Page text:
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DVD: Ida | reviews, news & interviews

DVD: Ida

DVD: Ida

A return to his Polish roots, Pawel Pawlikowski's latest is a bleak, sacred masterpiece

Pawel Pawlikowski took a leap into the unknown with Ida. The reasons for advance box office scepticism were clear: the film was black and white, made in an old-fashioned ratio, in Polish (until then the director had only worked in English), and more than bleak in subject. But the risks have more than paid off: as the highest grossing Polish-language film in the US ever, Ida has proved his most commercially successful work to date.

And critically, too, a category I suspect Pawlikowski is much more concerned with. It’s on the shortlist for next month’s European Film Awards in both best film and director category. The only extra on this DVD release is the trailer, which is a shame because the director is more than articulate when talking about his work (watch interview here). The film’s subject has been told in detail in the original review on theartsdesk.

The bleakness is so painful, the images so true and beautiful

Ida is the director’s first film in his native Poland – though he left that country at the age of 14, and has lived in the UK and elsewhere in Europe since. One of the challenges Pawlikowski faced was to get right the look and aesthetic style of an era, the early 1960s, that he remembered. He's succeeded triumphantly, inviting comparisons with masters of the time (particularly interesting to match the feel of the jazz scenes in Ida with those of Andrzej Wajda’s 1960 Innocent Sorcerers).

The much-acclaimed monochrome cinematography wasn’t achieved easily, apparently: according to the director, his original DoP left the project on the first day, and the rest of the film ended up being shot by the camera operator. In which case, given the luminous sense of light and marvels of composition (particularly in giving style to flat landscapes) here, a new talent has definitely emerged in Lukasz Zal.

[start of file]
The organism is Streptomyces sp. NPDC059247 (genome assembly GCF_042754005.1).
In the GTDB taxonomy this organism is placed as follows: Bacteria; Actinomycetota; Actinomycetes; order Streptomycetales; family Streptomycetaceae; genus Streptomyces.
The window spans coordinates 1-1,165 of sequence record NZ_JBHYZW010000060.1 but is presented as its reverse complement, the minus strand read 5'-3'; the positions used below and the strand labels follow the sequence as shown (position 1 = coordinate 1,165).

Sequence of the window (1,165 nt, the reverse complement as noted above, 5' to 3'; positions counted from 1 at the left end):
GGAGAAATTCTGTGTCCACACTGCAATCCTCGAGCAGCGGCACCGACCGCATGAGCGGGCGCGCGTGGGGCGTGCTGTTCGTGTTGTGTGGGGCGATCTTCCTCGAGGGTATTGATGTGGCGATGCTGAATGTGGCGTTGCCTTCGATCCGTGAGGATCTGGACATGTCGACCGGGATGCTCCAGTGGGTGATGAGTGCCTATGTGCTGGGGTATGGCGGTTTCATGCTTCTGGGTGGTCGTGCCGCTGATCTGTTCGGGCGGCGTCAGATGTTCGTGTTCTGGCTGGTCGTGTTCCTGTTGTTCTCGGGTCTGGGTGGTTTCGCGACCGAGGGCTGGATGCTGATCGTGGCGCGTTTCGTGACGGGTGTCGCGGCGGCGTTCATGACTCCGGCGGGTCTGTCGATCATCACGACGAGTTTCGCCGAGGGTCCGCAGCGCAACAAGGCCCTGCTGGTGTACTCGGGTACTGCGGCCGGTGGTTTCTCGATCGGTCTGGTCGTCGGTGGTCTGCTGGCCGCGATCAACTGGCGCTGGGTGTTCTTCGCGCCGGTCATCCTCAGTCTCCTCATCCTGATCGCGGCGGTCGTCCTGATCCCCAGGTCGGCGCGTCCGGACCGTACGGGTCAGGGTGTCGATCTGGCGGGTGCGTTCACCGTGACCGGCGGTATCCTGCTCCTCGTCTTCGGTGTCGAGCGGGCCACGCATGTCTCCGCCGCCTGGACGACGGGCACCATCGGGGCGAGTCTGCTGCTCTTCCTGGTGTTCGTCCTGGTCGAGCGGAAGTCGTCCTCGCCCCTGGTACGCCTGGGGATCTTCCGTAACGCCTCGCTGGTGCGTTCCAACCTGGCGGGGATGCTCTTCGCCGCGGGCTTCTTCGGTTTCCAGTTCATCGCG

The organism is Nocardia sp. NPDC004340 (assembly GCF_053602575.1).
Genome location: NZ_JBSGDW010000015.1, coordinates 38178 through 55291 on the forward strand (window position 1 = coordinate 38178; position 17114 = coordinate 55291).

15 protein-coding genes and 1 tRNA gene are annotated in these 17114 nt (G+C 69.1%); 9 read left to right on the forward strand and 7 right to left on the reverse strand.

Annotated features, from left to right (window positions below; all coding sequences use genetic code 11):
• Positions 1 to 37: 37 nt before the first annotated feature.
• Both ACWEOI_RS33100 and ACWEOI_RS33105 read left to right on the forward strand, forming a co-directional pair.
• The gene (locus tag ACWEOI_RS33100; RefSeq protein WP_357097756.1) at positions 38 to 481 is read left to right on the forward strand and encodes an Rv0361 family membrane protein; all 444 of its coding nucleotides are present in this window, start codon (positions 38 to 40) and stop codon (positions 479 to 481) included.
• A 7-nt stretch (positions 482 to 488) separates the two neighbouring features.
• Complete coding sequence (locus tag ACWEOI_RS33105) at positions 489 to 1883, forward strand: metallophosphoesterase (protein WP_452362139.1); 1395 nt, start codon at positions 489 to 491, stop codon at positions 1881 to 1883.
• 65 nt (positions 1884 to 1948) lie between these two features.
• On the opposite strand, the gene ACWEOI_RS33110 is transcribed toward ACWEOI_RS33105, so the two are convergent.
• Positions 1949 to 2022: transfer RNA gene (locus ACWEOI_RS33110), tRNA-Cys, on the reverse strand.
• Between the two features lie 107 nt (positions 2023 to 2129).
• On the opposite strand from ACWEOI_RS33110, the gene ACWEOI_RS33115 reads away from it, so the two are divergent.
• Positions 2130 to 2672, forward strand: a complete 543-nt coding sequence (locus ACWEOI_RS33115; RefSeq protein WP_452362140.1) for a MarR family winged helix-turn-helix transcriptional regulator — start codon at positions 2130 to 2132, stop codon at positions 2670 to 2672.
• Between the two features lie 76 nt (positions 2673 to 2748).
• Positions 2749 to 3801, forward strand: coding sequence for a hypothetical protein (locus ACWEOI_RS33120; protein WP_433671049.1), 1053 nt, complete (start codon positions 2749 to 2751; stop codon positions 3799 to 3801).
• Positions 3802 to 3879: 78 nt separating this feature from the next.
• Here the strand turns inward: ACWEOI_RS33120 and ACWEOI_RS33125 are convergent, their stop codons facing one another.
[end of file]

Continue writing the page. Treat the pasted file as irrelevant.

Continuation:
Pawlikowski has spoken of his interest in contradictions, in paradox, and that sense is strong in the film: the ascetic and the worldy, the sacred and the secular. The story of the growing real contact between “a slut and a little saint”, Ida has a new rigour for the director, even if the wider motif of a dominant pair of central characters with a fluctuating emotional balance between them is one he's tackled before, not least in Last Resort.

The  two leads, the non-professional Agata Trzebuchowska as Ida, and Agata Kulesza as Wanda (pictured above, left, with Trzebuchowska), are simply superb (Kulesza is also up for Best Actress at the European Film Awards). Just contrast their facial expressions: the quiet devotion of the novice gradually waking up to the world outside, her features illuminating; and the opposite with Wanda, her face growing colder and deader as the film goes on. The bleakness is so painful, the images so true and beautiful. 

Pawlikowski has spoken of his interest in contradictions, in paradox, and that sense is strong in the film

rating

Editor Rating: 
5
Average: 5 (1 vote)

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Goodness, that realliy is a sacred piece of cinema

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